Thanks to Roadshow Films, we had the chance to see Scott Frank’s A Walk Among The Tombstones. This is our review of the film, but as usual, no matter what we say, we recommend you to go to your local cinema and watch the film, because there is no better critic than yourself!
Based on Lawrence Block’s crime thriller novel, A Walk Among The Tombstones follows former police officer, Matthew Scudder (Liam Neeson), who is involved in an unfortunate accident as a consequence of his drinking habit while attempting to stop some thieves; he then decides to clean himself up and become an unlicensed private investigator.
Scudder’s investigative skills are up for a major challenge when a drug dealer (Downton Abbey’s Dan Stevens) hires him to track down the people behind the kidnapping and sadistic murder of his wife, a task that will force the former cop to face a horrific truth
A Walk Among The Tombstones follows the style of films, such as 1999’s 8mm, where a simple job leads to the unveiling of a much bigger shocking truth, reminding viewers how terrifying some of their fellow humans can be.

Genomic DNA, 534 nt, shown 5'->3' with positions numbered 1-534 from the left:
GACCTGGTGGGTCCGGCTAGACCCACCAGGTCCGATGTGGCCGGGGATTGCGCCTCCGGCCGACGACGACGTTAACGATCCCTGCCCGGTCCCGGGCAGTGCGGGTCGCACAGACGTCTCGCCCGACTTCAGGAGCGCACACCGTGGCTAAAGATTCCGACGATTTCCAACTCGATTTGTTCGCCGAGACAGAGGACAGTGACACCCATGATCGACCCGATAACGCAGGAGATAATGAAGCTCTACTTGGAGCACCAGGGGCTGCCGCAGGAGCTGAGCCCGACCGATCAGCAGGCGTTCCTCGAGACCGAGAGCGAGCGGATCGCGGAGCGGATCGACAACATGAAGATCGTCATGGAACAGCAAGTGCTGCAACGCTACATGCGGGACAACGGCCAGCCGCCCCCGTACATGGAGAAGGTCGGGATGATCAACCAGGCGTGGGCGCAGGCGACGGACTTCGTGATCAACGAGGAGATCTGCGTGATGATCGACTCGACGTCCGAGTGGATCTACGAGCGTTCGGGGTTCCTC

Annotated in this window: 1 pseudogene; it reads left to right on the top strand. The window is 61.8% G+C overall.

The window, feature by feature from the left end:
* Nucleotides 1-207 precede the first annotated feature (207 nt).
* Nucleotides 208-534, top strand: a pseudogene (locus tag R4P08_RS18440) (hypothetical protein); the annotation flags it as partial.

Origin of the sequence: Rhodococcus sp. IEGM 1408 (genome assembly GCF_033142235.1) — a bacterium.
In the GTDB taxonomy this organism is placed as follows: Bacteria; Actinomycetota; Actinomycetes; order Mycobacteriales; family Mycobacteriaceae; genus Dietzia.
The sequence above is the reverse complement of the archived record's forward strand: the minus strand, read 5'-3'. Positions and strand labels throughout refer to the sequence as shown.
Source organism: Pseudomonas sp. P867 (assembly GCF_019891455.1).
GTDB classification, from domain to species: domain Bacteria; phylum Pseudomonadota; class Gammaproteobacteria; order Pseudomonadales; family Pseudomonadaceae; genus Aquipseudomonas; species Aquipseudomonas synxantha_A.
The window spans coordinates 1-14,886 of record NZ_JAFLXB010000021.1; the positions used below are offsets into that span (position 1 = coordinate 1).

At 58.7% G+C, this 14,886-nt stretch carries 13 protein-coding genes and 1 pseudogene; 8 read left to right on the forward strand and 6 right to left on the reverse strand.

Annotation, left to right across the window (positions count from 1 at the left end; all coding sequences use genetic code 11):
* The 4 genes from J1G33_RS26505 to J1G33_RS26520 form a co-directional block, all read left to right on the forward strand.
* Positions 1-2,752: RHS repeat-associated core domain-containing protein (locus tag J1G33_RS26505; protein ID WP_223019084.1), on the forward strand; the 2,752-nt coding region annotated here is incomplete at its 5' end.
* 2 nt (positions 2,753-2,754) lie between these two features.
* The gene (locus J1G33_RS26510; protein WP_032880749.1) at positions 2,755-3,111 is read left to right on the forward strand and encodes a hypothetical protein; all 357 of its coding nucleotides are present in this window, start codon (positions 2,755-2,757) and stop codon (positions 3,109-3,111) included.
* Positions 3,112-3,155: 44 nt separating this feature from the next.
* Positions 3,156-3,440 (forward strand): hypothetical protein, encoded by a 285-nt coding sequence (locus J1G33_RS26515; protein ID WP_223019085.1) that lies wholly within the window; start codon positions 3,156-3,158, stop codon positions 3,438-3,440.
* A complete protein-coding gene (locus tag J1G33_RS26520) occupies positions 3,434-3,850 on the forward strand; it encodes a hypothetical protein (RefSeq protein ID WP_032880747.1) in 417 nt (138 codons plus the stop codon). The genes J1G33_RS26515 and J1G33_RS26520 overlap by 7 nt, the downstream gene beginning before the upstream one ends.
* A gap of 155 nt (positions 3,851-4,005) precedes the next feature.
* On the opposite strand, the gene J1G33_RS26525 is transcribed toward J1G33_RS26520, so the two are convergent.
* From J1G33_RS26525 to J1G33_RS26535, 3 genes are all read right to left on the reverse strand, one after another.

The film is mostly carried by the always impressive Liam Neeson, who, on this occasion, left his “particular set of skills” at home in order to portray a move vulnerable character, who only reveals certain aspects of himself at very specific moments. This is something that Neeson delivers perfectly, and with a sense of futility, which he uses as a tool of self-preservation.
The secondary characters, on the other hand, just serve as a small relief from the intensity of Neeson’s performance, which, at some stages, result in the film feeling slower than it should. Arrogant smart-ass homeless kid, TJ, (played by Brian ‘Astro’ Bradley) in particular, annoys Scudder when he attempts to become a private eye like him. TJ also occasionally seems to challenge Scudder’s role as protagonist, which may confuse viewers somewhat.
Overall, A Walk Among The Tombstones is a decent crime thriller, with a solid lead performance by Liam Neeson, and which manages to keep viewers on the edge of their seats for most of the time; however, the slow narrative and reveal of the main mystery behind the kidnapping halfway through the film, diminishes the final product by making it extremely predictable.
A Walk Among The Tombstones is now showing in Australian cinemas